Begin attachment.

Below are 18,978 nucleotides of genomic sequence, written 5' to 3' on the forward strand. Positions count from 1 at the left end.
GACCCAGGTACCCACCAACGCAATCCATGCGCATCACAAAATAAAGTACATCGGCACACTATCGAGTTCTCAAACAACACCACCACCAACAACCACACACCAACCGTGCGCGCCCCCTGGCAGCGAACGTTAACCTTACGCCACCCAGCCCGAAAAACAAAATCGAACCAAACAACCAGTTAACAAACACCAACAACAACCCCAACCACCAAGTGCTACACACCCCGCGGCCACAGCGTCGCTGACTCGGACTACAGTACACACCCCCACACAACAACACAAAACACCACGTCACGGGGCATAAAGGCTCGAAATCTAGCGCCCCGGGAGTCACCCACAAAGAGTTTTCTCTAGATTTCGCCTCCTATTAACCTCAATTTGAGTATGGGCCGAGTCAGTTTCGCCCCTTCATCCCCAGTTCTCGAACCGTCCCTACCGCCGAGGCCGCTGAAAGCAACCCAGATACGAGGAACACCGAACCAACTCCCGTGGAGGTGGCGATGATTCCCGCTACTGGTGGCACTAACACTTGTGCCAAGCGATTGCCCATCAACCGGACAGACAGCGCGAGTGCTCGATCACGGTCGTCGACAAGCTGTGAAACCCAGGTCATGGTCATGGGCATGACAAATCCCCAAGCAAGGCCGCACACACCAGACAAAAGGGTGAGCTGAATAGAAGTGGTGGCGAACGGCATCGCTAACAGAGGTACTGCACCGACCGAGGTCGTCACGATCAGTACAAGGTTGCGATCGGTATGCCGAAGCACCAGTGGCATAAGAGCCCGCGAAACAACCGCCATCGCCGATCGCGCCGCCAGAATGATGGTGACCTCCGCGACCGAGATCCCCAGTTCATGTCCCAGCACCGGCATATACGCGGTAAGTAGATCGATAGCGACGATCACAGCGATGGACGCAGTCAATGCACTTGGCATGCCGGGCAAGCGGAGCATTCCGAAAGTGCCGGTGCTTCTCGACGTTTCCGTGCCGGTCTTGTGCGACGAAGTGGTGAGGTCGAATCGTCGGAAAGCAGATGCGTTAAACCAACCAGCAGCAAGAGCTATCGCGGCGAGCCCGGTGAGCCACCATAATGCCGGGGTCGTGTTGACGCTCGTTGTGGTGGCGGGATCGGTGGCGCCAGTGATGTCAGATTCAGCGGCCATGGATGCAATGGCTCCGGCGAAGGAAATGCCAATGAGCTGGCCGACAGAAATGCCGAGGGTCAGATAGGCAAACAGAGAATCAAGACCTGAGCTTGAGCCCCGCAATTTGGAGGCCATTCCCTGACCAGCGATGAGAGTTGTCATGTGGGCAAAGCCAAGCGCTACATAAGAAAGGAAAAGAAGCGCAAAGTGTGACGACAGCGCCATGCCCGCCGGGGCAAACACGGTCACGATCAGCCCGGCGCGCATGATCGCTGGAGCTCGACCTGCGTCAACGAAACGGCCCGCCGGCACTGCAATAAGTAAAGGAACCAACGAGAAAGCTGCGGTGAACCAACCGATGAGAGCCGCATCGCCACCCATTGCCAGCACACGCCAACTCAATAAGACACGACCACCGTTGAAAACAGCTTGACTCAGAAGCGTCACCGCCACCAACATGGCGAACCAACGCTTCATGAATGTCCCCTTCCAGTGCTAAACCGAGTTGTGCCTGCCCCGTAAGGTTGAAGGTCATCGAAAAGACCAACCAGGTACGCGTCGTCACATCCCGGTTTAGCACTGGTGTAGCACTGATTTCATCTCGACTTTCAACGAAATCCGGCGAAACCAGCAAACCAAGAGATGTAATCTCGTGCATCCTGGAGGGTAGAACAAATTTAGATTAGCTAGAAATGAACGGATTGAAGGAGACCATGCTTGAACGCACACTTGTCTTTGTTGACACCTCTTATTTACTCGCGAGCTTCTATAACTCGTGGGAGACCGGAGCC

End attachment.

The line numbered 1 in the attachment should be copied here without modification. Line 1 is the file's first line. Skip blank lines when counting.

Below are 18,978 nucleotides of genomic sequence, written 5' to 3' on the forward strand. Positions count from 1 at the left end.